Vinyl panels for the interior of your boat will add eye appeal and provide you with a tough wall surface. They work well to cover up the dings and smudges that grace the interior walls of any boat after a season of hard use. They also provide the walls with good protection from the elements and other sources of damage. Best of all, they can be removed for cleaning and are easily repaired or replaced if they become damaged.
Remove all furniture and trim attached to the bulkhead by pulling nails with the claw hammer, then prying and unscrewing with the screwdriver. Use the stud finder to locate wall studs under existing paneling or note the location of nails or screws holding the existing paneling in place. Mark the location of the studs on the overhead of the cabin by making a small mark with the china marker.
Cut the plywood panels to fit using the circular saw. Use the full width of the plywood as often as possible; if there is an odd width piece, make that the piece on the starboard side, on the back wall of the cabin. Use the jigsaw to cut out openings in the plywood for windows, power outlets or other fixtures that cannot be covered by the vinyl panels.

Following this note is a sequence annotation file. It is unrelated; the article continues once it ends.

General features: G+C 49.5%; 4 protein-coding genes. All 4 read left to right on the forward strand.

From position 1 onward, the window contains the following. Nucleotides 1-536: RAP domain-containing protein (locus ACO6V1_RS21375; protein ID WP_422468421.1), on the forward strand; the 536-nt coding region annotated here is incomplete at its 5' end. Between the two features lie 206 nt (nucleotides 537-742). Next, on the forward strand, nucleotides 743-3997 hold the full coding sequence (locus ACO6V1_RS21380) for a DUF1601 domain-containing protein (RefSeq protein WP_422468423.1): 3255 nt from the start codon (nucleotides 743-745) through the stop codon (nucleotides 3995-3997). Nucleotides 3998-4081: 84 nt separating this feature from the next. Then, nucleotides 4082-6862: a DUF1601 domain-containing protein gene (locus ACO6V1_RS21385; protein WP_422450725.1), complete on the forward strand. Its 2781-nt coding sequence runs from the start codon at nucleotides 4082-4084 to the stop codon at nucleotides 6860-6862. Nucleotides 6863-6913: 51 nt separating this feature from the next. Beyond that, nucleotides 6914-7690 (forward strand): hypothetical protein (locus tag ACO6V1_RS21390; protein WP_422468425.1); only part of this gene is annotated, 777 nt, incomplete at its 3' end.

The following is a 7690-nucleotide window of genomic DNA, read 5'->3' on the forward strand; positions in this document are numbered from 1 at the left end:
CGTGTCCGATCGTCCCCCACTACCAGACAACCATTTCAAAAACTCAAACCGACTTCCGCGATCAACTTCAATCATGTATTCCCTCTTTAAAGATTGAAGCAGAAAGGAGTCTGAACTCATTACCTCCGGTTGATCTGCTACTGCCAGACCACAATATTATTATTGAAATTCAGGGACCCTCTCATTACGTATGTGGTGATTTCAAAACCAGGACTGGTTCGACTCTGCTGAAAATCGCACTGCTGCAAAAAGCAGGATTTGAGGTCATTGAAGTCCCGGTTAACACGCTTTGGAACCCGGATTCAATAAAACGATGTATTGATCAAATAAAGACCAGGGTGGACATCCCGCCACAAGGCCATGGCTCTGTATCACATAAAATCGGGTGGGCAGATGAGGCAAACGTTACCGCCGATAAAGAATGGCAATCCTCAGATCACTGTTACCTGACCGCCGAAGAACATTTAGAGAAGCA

Trim the vinyl sheeting by laying the plywood on it, face (the part of the panel that will face into the room) down. Mark the vinyl with the china marker so that the vinyl, when cut, will be 1/4 inch larger than the plywood to which it will be attached. This allows you to turn the edges of the vinyl over the edges of the plywood panel. Notch the square corners of the vinyl so that there is no overlap.
Mix the epoxy and apply a thin coat to the face of the plywood. Position the vinyl and use the paint roller to roll the vinyl flat onto the plywood. Apply the epoxy to the edges of the plywood and wrap the vinyl over the edges.
Set the panels in place. Using the marks you made on the overhead of the cabin as a guide to locate the wall studs, mark the vinyl panels with the carpenter's chalk line to show where the studs are located. Beginning at the after-most part of the cabin's port wall, hold the panels tight to the wall and, starting from the top and working to the bottom of each chalk line, put a screw through the vinyl/plywood panel into the wall stud. Cap the screws with screw caps.
- Vinyl gives off toxic smoke when burning.
- When gluing the vinyl into place, use a very short-nap paint roller to smooth it and work air bubbles from beneath it.